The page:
Porting mod_virgule to Apace 2.x – part II

After a little more hacking on Monday, I completed the port of mod_virgule to the Apache 2 API. It’s now running natively using the 2.x APR functions directly – no need for the 1.3 compatibility headers at all. I’m going to bang on it a few more days and then shift robots.net over to it. I’ll post the source later this week as well.

I’m doing the work on a new CentOS Linux 4.0 box that I set up to try out CentOS. Most of our boxes still run Red Hat 9 and since Red Hat’s demise I’ve been casting around for a suitable replacement. CentOS seems ideal. It’s basically a community supported, free (as in speech and as in beer) clone of Red Hat Enterprise Linux. So everything is exactly where it should be and works like you’d expect it to.

In other news I just got my hands on one of the New Micros TinyARM 2131 boards. It’s a tiny little ARM microcontroller (1″ x 1.3″) with 32K Flash and 8K RAM. Looks like another gcc cross compiler adventure in the making.

Porting mod_virgule to Apace 2.x

I got mod_virgule working on Apache 2.x this week. I started with the patch for the official codebase that James Henstridge did back in early 2004. While the official mod_virgule hasn’t changed much in the last couple of years, mine has continued to diverge due to patches for libxml2 and other requested features. So it took a little tweaking to get the old Apache 2 patch to work but it still saved a lot of time. I’m not planning on keeping Apache 1.3 compatibility, so I dropped some changes from the original patch related to 1.3 support.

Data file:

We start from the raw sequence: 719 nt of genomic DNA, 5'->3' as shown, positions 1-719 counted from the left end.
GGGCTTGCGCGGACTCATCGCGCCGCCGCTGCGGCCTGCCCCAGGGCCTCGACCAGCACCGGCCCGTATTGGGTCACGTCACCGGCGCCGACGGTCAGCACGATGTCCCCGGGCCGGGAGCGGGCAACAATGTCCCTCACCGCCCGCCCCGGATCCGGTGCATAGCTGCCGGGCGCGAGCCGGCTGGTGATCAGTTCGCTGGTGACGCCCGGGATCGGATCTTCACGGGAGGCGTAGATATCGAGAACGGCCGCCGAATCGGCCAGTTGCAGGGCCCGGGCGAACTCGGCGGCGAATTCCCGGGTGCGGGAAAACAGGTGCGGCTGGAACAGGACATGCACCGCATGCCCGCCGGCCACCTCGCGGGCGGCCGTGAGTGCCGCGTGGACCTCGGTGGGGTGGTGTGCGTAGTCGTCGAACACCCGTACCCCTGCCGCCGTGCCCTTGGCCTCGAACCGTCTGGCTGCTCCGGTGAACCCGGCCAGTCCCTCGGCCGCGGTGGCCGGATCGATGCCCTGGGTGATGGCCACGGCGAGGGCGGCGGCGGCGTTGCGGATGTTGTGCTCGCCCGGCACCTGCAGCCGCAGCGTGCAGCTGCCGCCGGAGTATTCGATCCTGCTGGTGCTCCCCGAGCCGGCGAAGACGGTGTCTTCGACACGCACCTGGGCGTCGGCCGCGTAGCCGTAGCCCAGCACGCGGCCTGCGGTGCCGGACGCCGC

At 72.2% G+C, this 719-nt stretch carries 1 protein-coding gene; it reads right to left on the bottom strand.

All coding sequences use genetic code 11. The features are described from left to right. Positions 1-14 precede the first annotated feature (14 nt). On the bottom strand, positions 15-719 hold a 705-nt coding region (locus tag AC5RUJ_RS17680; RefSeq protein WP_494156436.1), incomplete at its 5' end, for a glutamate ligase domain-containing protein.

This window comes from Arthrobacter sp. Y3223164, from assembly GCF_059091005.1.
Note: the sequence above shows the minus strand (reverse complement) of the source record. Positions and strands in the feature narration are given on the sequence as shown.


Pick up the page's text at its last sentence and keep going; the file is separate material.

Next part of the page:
I’ve still got a ways to go before it’s ready for release. At present it relies too heavily on the APR compatibility headers. Once I get things cleaned up, I’ll move robots.net to an Apache 2 server with the new code and give it some good testing. A release should follow shortly after that.

It’s nice to play with some C code again after all the website related Perl coding I do at NCC.

Snow and Spam

I better post this while I’m thinking about it. The last couple of weeks have been way too busy. After a slow December, business really picked up in January and based on the number of new proposals we’ve been cranking out, it hasn’t shown any signs of slowing down yet. Anyway, what’s happened in the last couple of weeks that’s worth telling you about? Hmmm…

I sent a mod_virgule patch to Raph a week or so ago that fixes the duplicate article problem which has been plaguing Advogato. Don’t know if he applied it or not but I’ve been using it on robots.net for a while and haven’t had any dupicate posts.

It actually snowed here in Dallas about a week ago. Real snow like we haven’t had in years. Unfortunately, it was typical Texas weather – 60F one day, heavy snow and 30F the next, and back in the 60s again after that. So most of the snow was gone within 48 hours. But I managed to shoot a few nice photos of it before it melted.

In the never-ending fight to block spam, I’ve finally found a suitable replacement for ORBS. After the demise of ORBS, a whole pile of ORBS clones sprang up and I’ve tried a lot of them. Most had tiny databases, bad data, got too many false positives, or were otherwise unsatisfactory. ORDB, however, has turned out to be the best of the bunch; as good or better than the original. Now, if I could just figure out how to pronounce the name! In addition to ORDB, we’re using SPEWS, the Spamhaus Block List, and our own private block list. We usually block 500-600 spams per day with the current setup (about 90%).

News Cars, Old Cars, and Robots

It’s well past time that I get something new posted here! When I left off last I was explaining my list of possible new car choices and describing the test drives. I did finally get the new car and it did turn out to be the Acura RSX Type-S. I expect to get some photos of it up shortly. Actually, not just photos of my new car but my old ones as well.